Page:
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When? What? Where? Why? Who? Structure questioning using 5 Ws.

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Presentation on theme: "When? What? Where? Why? Who? Structure questioning using 5 Ws."— Presentation transcript:

1 When? What? Where? Why? Who? Structure questioning using 5 Ws

2 When? What? Where? Why? How? What might? What ought? Structure questioning using 7 Ws and an H Who?

3 Who should? How could? What might? What ought? Structure questioning around geographical futures Borth, Wales

4 What are the causes of this issue? Why is this an issue? Who are the interested parties? Structure questioning around an issue Millennium Stadium, Cardiff

5 Strategies to help students to structure questions An enquiry approach requires learners to be able to identify issues and pose geographical questions. The four postcards suggest four possible strategies to support this process. Traditionally questioning begins with one of the 5 Ws. Such questions can be used to stimulate useful if, perhaps, rather limited enquiry of the field site. What, where, when and who will tend to prompt descriptive responses whereas why will elicit explanation. ‘Who’ is perhaps neglected but is a useful question opener. Who would be affected if this river floods? Who makes decisions about managing this river? In order to extend the 5 Ws we should prompt leaners to ask ‘How?’ How may lead to questions being asked about change over time. ‘How has this High Street changed?’ ‘How could it be improved for shoppers?’ This leads learners into thinking about alternative future geographies, as does ‘What might?’ Such questions result in a deeper level of enquiry than the traditional 5 Ws. The use of ‘What ought?’ opens another dynamic. It leads learners into considering the ethical dimensions of an issue. ‘What ought to be done to improve pedestrian safety and access for those with disabilities?’ The postcards of Borth and the Millennium stadium illustrate how an emphasis on geographical futures and geographical issues can be created through posing questions. Starter activity 1 Study each potential field study site, shown in the postcards, and suggest one or more enquiry question that could perhaps be investigated at the site. Record them as ‘initial questions’ in the table below. 2 Share your ideas for an enquiry question with the person sitting next to you. Agree on one question for each site that you would like to use as the basis for a fieldwork enquiry. Plenary 1 What are the wider geographical issues, concepts, theories or processes that underpin each of your agreed enquiries? Discuss the AO2 that lies behind each of your enquiries with the person sitting next to you and make notes in the right hand column. 2 One way for learners to show progress in fieldwork is to move from closed tasks to enquiries that demand greater independence. Put your four enquiries in rank order, starting with the one that you would use first and moving on to those that would require more independent learning.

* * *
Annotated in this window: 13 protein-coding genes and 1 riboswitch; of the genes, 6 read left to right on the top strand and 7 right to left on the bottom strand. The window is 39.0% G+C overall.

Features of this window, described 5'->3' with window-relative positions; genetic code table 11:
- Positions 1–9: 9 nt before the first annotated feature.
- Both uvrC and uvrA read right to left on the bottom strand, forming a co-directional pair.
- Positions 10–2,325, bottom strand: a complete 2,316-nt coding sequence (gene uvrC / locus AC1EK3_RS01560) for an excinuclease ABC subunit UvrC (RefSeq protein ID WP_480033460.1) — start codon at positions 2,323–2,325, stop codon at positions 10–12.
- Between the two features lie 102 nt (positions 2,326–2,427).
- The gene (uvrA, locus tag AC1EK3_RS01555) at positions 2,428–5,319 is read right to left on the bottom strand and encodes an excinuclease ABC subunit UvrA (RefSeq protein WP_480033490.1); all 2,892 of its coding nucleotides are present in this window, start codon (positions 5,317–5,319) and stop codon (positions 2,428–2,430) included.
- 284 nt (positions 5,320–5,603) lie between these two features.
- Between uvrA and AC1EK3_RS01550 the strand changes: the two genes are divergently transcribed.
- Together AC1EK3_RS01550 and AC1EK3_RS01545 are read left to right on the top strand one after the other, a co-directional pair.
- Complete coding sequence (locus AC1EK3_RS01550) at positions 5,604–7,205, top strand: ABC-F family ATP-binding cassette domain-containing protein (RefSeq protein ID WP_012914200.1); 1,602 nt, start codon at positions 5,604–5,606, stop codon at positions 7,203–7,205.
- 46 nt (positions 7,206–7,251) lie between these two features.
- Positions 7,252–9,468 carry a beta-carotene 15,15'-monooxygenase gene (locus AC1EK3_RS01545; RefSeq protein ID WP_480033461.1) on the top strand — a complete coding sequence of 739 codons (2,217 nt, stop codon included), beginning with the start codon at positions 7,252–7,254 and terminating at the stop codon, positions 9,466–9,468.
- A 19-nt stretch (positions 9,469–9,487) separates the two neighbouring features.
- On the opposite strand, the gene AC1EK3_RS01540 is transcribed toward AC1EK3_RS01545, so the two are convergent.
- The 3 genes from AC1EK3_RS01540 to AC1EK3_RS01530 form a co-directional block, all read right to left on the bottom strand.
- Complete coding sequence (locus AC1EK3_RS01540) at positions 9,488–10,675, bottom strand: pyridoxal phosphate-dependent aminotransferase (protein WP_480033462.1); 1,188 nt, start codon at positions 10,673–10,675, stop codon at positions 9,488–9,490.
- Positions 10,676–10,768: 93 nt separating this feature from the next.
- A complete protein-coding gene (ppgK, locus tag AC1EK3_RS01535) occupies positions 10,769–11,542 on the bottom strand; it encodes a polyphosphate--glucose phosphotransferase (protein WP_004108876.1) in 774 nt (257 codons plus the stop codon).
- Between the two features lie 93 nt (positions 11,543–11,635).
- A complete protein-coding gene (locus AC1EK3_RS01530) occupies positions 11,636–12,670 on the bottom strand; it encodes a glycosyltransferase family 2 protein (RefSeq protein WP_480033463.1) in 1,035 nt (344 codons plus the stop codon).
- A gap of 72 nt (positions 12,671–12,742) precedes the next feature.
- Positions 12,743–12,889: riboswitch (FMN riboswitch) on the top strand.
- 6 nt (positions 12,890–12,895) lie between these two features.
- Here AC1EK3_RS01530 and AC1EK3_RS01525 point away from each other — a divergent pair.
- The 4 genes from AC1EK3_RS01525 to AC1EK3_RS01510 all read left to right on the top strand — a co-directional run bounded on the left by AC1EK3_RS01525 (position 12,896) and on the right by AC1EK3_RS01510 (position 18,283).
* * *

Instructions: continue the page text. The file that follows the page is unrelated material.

6 Field siteInitial questionsAgreed questionApplication (AO2) River High street Coast, Borth Inner city, Millennium Stadium

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